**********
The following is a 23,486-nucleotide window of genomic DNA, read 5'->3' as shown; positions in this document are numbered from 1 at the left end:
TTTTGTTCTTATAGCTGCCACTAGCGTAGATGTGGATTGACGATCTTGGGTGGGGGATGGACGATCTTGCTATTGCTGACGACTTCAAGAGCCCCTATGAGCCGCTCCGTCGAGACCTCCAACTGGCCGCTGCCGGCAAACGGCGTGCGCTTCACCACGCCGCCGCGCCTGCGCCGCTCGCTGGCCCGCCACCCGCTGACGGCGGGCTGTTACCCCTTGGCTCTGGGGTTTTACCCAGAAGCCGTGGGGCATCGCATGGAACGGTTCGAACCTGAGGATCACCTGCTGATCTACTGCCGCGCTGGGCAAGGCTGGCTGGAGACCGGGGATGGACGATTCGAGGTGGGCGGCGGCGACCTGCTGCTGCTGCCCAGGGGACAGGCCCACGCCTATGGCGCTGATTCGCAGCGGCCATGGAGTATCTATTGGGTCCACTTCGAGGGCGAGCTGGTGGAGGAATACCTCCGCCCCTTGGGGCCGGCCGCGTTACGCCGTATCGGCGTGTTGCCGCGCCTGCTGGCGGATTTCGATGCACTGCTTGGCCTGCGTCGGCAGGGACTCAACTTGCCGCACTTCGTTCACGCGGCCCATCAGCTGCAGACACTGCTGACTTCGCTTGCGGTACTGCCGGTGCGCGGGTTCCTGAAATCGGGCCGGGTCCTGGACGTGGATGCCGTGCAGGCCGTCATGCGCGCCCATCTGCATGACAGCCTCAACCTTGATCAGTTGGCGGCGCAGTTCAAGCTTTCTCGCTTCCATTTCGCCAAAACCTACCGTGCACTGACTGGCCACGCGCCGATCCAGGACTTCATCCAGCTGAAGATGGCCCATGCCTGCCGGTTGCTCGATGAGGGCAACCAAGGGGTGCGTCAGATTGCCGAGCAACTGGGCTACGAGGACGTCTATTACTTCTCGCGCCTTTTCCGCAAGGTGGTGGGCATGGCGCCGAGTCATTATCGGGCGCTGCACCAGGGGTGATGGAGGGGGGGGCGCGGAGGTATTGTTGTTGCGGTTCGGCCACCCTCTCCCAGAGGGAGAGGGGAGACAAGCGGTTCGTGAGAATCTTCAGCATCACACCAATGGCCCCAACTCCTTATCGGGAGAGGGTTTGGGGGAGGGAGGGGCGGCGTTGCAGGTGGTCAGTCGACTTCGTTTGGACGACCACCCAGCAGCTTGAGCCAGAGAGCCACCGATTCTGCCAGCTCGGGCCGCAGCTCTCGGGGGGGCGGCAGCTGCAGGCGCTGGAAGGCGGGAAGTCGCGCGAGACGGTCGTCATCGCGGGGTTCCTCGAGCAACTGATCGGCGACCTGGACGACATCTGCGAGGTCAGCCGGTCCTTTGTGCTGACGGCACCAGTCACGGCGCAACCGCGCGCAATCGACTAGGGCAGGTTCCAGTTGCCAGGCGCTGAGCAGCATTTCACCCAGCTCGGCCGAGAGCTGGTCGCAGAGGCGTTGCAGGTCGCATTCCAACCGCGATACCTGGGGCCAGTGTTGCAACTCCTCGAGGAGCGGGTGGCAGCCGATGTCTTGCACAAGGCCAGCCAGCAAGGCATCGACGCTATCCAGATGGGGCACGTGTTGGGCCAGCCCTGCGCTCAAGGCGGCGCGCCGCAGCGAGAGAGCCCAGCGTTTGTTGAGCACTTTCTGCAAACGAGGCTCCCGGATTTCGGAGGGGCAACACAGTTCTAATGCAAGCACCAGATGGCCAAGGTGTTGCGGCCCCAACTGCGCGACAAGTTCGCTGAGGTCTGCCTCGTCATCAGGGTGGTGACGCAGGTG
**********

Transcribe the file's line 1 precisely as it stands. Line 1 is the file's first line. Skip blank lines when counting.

The following is a 23,486-nucleotide window of genomic DNA, read 5'->3' as shown; positions in this document are numbered from 1 at the left end: